Not every woman will lose her period during contest prep or extreme dieting. The occurrence of menstrual disturbances, such as amenorrhea, can vary among individuals based on various factors, including genetics, body composition, overall health, and the specific protocols followed during contest preparation.

While many women may experience changes in their menstrual cycle during contest prep, some may maintain regular menstruation throughout the process. Factors such as the extent of calorie restriction, duration of low energy availability, training intensity, and overall stress levels can influence whether or not a woman retains her menstrual cycle.

It’s important to note that the loss of the menstrual cycle is not an indicator of success or achievement in contest preparation. In fact, the absence of menstruation can be a sign of underlying health concerns and should be addressed with the guidance of healthcare professionals.

Each woman’s body is unique, and responses to extreme dieting and exercise can vary. It is crucial for women considering contest prep or any intense dieting regimen to prioritise their overall health and well-being. Seeking guidance from healthcare professionals, including sports medicine physicians and registered dieticians, can help ensure a balanced and sustainable approach to competition preparation while minimising potential negative effects on the menstrual cycle and overall health.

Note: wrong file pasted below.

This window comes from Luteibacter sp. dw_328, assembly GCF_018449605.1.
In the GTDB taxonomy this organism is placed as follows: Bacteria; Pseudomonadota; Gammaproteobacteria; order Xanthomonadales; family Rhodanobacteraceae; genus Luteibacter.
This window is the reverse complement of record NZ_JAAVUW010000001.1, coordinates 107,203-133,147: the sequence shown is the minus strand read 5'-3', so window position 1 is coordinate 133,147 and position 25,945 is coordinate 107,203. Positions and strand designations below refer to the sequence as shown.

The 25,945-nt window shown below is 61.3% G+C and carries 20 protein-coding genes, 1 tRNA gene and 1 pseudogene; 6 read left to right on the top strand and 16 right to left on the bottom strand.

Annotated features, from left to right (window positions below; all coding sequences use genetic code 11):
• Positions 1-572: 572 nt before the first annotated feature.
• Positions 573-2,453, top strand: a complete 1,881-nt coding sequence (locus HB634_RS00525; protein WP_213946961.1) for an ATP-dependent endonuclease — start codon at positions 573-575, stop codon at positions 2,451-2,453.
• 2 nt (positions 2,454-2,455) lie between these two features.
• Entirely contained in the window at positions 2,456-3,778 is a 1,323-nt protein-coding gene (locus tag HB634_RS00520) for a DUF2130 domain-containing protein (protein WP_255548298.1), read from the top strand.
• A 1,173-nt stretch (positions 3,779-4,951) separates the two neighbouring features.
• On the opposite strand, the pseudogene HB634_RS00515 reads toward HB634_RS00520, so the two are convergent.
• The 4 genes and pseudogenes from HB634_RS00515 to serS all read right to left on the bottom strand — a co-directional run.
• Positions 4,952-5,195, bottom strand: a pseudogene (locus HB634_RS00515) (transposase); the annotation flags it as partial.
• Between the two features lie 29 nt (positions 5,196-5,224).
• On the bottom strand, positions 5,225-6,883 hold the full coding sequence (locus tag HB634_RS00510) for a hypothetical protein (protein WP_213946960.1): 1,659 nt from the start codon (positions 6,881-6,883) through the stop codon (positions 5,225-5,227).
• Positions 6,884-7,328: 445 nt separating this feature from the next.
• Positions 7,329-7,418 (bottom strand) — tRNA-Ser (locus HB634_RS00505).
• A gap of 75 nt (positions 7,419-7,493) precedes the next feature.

While the loss of the menstrual cycle may be a common occurrence during contest prep, it is important to recognise the potential health implications. Amenorrhea can have long-term consequences, including a decrease in bone mineral density, increased risk of stress fractures, and hormonal imbalances. Therefore, it is crucial for women to work closely with healthcare professionals, such as sports medicine physicians and registered dieticians, to monitor their health and mitigate the potential risks associated with amenorrhea.

To regain a regular menstrual cycle, it is often necessary to address the underlying causes of energy deficiency. This may involve increasing calorie intake, improving nutrient balance, and allowing the body to reach a healthier body fat level. It is important to note that restoring the menstrual cycle can take time and patience, as hormonal balance does not typically recover immediately.

In conclusion, the loss of the menstrual cycle during contest prep is a complex interplay of energy availability, hormonal adaptations, and the body’s response to stress



Finally if you want to make sure you’re getting the right advice and want to ensure you are navigating a female prep with health as a priority we encourage you to speak with us.

We use an evidence based approach to get our clients into stage ready condition. As always if you think we can help you then hit that link and book a free call with us today – Click Here.